Al-Qa’ida supporters are producing and disseminating propaganda targeting women amid losses to al-Qa’ida in the Arabian Peninsula (AQAP) leadership. Ongoing US- and coalition-directed drone strikes in 2017-2018 have considerably diminished propaganda efforts, leading to an overall decline in distribution by approximately 50 percent. While AQAP continues to sporadically release statements, its main English-language publication, Inspire Magazine, has not been published in over a year. However, there is a push to appeal to Arabic-speaking women in order to stay relevant.
Since December, al-Qa’ida supporters published eight issues of a women’s magazine entitled Beituki (Arabic for “Your Home”). The magazine, disseminated in Arabic via Telegram, discusses a variety of topics, including marriage, domestic affairs, schooling and child rearing, recipes, and concentrating on home and family matters.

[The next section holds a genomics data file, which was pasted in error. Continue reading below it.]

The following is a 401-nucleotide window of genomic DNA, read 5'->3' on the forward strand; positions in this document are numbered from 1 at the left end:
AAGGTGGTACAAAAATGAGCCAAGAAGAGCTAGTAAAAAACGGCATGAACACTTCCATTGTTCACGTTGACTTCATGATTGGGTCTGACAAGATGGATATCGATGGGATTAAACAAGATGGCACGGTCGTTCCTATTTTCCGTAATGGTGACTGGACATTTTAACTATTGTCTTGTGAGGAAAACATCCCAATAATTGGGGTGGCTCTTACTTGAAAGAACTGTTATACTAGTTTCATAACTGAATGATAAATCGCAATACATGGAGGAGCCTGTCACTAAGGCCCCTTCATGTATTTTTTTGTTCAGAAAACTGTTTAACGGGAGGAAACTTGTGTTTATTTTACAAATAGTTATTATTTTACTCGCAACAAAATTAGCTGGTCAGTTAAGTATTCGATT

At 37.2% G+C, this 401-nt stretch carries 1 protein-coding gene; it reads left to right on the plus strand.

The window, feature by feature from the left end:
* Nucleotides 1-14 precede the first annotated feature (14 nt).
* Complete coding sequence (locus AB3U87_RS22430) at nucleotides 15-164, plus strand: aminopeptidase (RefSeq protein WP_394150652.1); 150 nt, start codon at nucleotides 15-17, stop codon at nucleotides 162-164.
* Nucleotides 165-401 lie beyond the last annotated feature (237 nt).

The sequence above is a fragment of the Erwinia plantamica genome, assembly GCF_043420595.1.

Al-Qa’ida first attempted to reach a female audience in 2004 with an online magazine, Al Khansa’a, and again in March 2011 with a 30-page issue of a women’s magazine entitled Al-Shamikha (Arabic for “Majestic Woman”), which published once. The magazines offered home and beauty tips alongside testimonials from the wives of suicide bombers and female jihadists.
In August 2017, Tehrik-e-Taliban (TTP) published Sunnat-e-Khola, propaganda aimed at female audiences. TTP only published two issues of the magazine that focused on women as an important part of jihad from radicalization to execution of attacks.